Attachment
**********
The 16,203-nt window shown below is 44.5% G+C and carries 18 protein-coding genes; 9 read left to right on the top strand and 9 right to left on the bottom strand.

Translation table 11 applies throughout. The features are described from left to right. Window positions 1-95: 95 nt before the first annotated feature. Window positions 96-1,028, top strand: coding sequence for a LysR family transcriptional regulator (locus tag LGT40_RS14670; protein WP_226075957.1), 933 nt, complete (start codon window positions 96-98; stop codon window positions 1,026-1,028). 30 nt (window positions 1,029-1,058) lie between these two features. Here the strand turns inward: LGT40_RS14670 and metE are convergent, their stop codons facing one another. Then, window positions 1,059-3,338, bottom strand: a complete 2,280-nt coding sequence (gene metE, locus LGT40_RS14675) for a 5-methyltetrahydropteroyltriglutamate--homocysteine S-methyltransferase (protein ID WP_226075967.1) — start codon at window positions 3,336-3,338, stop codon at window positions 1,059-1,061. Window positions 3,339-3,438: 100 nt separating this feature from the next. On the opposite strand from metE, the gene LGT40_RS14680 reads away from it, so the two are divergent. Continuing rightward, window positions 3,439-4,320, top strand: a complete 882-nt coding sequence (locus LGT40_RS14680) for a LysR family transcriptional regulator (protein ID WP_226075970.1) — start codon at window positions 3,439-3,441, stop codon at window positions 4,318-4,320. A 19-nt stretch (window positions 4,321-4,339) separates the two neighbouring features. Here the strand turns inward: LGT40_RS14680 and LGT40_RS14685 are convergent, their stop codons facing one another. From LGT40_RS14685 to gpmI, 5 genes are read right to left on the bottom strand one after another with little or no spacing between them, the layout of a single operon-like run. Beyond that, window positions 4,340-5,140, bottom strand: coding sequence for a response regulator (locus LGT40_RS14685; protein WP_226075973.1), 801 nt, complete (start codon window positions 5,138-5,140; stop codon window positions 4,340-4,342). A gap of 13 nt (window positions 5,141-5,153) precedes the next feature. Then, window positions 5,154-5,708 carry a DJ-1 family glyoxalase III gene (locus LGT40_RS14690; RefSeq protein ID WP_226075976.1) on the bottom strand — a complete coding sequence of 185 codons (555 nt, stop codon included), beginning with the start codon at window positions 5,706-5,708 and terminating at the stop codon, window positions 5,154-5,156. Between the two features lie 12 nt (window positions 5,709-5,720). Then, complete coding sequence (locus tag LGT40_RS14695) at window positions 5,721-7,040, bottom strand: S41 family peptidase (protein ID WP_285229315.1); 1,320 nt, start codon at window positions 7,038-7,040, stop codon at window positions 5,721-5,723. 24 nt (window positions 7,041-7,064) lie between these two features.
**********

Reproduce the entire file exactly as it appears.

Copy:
The 16,203-nt window shown below is 44.5% G+C and carries 18 protein-coding genes; 9 read left to right on the top strand and 9 right to left on the bottom strand.

Translation table 11 applies throughout. The features are described from left to right. Window positions 1-95: 95 nt before the first annotated feature. Window positions 96-1,028, top strand: coding sequence for a LysR family transcriptional regulator (locus tag LGT40_RS14670; protein WP_226075957.1), 933 nt, complete (start codon window positions 96-98; stop codon window positions 1,026-1,028). 30 nt (window positions 1,029-1,058) lie between these two features. Here the strand turns inward: LGT40_RS14670 and metE are convergent, their stop codons facing one another. Then, window positions 1,059-3,338, bottom strand: a complete 2,280-nt coding sequence (gene metE, locus LGT40_RS14675) for a 5-methyltetrahydropteroyltriglutamate--homocysteine S-methyltransferase (protein ID WP_226075967.1) — start codon at window positions 3,336-3,338, stop codon at window positions 1,059-1,061. Window positions 3,339-3,438: 100 nt separating this feature from the next. On the opposite strand from metE, the gene LGT40_RS14680 reads away from it, so the two are divergent. Continuing rightward, window positions 3,439-4,320, top strand: a complete 882-nt coding sequence (locus LGT40_RS14680) for a LysR family transcriptional regulator (protein ID WP_226075970.1) — start codon at window positions 3,439-3,441, stop codon at window positions 4,318-4,320. A 19-nt stretch (window positions 4,321-4,339) separates the two neighbouring features. Here the strand turns inward: LGT40_RS14680 and LGT40_RS14685 are convergent, their stop codons facing one another. From LGT40_RS14685 to gpmI, 5 genes are read right to left on the bottom strand one after another with little or no spacing between them, the layout of a single operon-like run. Beyond that, window positions 4,340-5,140, bottom strand: coding sequence for a response regulator (locus LGT40_RS14685; protein WP_226075973.1), 801 nt, complete (start codon window positions 5,138-5,140; stop codon window positions 4,340-4,342). A gap of 13 nt (window positions 5,141-5,153) precedes the next feature. Then, window positions 5,154-5,708 carry a DJ-1 family glyoxalase III gene (locus LGT40_RS14690; RefSeq protein ID WP_226075976.1) on the bottom strand — a complete coding sequence of 185 codons (555 nt, stop codon included), beginning with the start codon at window positions 5,706-5,708 and terminating at the stop codon, window positions 5,154-5,156. Between the two features lie 12 nt (window positions 5,709-5,720). Then, complete coding sequence (locus tag LGT40_RS14695) at window positions 5,721-7,040, bottom strand: S41 family peptidase (protein ID WP_285229315.1); 1,320 nt, start codon at window positions 7,038-7,040, stop codon at window positions 5,721-5,723. 24 nt (window positions 7,041-7,064) lie between these two features.